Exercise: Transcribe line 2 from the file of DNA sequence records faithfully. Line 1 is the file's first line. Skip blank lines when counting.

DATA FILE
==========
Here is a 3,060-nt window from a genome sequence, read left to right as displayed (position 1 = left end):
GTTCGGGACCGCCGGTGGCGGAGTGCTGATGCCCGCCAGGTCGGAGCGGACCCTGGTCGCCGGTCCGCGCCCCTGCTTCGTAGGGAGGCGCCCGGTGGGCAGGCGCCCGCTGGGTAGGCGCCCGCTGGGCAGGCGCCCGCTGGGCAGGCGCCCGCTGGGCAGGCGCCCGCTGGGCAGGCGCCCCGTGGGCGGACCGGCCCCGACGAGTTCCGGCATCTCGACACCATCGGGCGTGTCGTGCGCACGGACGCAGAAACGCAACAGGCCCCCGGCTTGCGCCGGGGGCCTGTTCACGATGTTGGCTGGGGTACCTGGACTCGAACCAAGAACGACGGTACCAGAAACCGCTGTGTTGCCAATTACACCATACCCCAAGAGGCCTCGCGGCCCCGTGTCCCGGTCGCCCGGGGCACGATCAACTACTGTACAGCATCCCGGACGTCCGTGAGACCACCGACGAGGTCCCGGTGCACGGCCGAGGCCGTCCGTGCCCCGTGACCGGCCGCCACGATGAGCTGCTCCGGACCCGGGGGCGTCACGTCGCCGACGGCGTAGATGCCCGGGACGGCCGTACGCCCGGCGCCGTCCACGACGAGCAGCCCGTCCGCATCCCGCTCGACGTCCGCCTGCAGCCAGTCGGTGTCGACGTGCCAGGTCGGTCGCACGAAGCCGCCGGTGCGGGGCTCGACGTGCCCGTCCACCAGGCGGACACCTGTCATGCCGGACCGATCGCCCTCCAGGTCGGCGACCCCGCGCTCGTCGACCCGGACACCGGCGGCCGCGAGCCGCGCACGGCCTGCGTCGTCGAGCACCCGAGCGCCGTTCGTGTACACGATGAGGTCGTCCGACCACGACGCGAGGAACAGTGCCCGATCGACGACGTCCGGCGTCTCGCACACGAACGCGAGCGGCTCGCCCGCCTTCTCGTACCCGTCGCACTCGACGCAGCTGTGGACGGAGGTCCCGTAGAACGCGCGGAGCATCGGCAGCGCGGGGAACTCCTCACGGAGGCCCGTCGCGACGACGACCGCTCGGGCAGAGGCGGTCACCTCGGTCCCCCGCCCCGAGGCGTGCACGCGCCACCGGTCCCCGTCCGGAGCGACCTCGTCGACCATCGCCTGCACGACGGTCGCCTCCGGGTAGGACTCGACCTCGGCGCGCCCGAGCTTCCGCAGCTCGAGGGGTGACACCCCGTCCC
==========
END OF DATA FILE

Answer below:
GTTCGGGACCGCCGGTGGCGGAGTGCTGATGCCCGCCAGGTCGGAGCGGACCCTGGTCGCCGGTCCGCGCCCCTGCTTCGTAGGGAGGCGCCCGGTGGGCAGGCGCCCGCTGGGTAGGCGCCCGCTGGGCAGGCGCCCGCTGGGCAGGCGCCCGCTGGGCAGGCGCCCGCTGGGCAGGCGCCCCGTGGGCGGACCGGCCCCGACGAGTTCCGGCATCTCGACACCATCGGGCGTGTCGTGCGCACGGACGCAGAAACGCAACAGGCCCCCGGCTTGCGCCGGGGGCCTGTTCACGATGTTGGCTGGGGTACCTGGACTCGAACCAAGAACGACGGTACCAGAAACCGCTGTGTTGCCAATTACACCATACCCCAAGAGGCCTCGCGGCCCCGTGTCCCGGTCGCCCGGGGCACGATCAACTACTGTACAGCATCCCGGACGTCCGTGAGACCACCGACGAGGTCCCGGTGCACGGCCGAGGCCGTCCGTGCCCCGTGACCGGCCGCCACGATGAGCTGCTCCGGACCCGGGGGCGTCACGTCGCCGACGGCGTAGATGCCCGGGACGGCCGTACGCCCGGCGCCGTCCACGACGAGCAGCCCGTCCGCATCCCGCTCGACGTCCGCCTGCAGCCAGTCGGTGTCGACGTGCCAGGTCGGTCGCACGAAGCCGCCGGTGCGGGGCTCGACGTGCCCGTCCACCAGGCGGACACCTGTCATGCCGGACCGATCGCCCTCCAGGTCGGCGACCCCGCGCTCGTCGACCCGGACACCGGCGGCCGCGAGCCGCGCACGGCCTGCGTCGTCGAGCACCCGAGCGCCGTTCGTGTACACGATGAGGTCGTCCGACCACGACGCGAGGAACAGTGCCCGATCGACGACGTCCGGCGTCTCGCACACGAACGCGAGCGGCTCGCCCGCCTTCTCGTACCCGTCGCACTCGACGCAGCTGTGGACGGAGGTCCCGTAGAACGCGCGGAGCATCGGCAGCGCGGGGAACTCCTCACGGAGGCCCGTCGCGACGACGACCGCTCGGGCAGAGGCGGTCACCTCGGTCCCCCGCCCCGAGGCGTGCACGCGCCACCGGTCCCCGTCCGGAGCGACCTCGTCGACCATCGCCTGCACGACGGTCGCCTCCGGGTAGGACTCGACCTCGGCGCGCCCGAGCTTCCGCAGCTCGAGGGGTGACACCCCGTCCC